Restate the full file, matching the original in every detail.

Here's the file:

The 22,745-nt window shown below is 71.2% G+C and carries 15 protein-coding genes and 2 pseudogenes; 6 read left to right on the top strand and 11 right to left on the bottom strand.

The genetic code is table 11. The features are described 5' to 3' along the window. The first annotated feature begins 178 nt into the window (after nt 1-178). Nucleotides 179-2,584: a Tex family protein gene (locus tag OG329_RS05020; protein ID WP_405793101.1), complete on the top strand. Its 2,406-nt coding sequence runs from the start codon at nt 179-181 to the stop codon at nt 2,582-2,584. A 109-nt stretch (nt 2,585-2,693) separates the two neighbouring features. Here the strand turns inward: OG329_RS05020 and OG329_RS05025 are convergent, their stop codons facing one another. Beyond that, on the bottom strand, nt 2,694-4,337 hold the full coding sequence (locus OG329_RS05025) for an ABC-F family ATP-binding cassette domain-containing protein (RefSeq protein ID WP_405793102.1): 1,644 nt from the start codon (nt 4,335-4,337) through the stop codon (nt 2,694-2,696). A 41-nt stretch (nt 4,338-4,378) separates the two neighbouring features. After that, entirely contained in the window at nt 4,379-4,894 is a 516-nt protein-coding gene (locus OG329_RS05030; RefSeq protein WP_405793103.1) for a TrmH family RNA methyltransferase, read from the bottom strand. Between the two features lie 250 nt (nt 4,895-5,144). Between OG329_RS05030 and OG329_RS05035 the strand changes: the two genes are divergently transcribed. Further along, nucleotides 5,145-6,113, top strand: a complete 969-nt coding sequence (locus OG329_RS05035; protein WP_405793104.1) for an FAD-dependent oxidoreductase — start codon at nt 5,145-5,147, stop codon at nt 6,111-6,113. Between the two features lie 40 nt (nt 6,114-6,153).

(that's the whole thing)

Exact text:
The 22,745-nt window shown below is 71.2% G+C and carries 15 protein-coding genes and 2 pseudogenes; 6 read left to right on the top strand and 11 right to left on the bottom strand.

The genetic code is table 11. The features are described 5' to 3' along the window. The first annotated feature begins 178 nt into the window (after nt 1-178). Nucleotides 179-2,584: a Tex family protein gene (locus tag OG329_RS05020; protein ID WP_405793101.1), complete on the top strand. Its 2,406-nt coding sequence runs from the start codon at nt 179-181 to the stop codon at nt 2,582-2,584. A 109-nt stretch (nt 2,585-2,693) separates the two neighbouring features. Here the strand turns inward: OG329_RS05020 and OG329_RS05025 are convergent, their stop codons facing one another. Beyond that, on the bottom strand, nt 2,694-4,337 hold the full coding sequence (locus OG329_RS05025) for an ABC-F family ATP-binding cassette domain-containing protein (RefSeq protein ID WP_405793102.1): 1,644 nt from the start codon (nt 4,335-4,337) through the stop codon (nt 2,694-2,696). A 41-nt stretch (nt 4,338-4,378) separates the two neighbouring features. After that, entirely contained in the window at nt 4,379-4,894 is a 516-nt protein-coding gene (locus OG329_RS05030; RefSeq protein WP_405793103.1) for a TrmH family RNA methyltransferase, read from the bottom strand. Between the two features lie 250 nt (nt 4,895-5,144). Between OG329_RS05030 and OG329_RS05035 the strand changes: the two genes are divergently transcribed. Further along, nucleotides 5,145-6,113, top strand: a complete 969-nt coding sequence (locus OG329_RS05035; protein WP_405793104.1) for an FAD-dependent oxidoreductase — start codon at nt 5,145-5,147, stop codon at nt 6,111-6,113. Between the two features lie 40 nt (nt 6,114-6,153).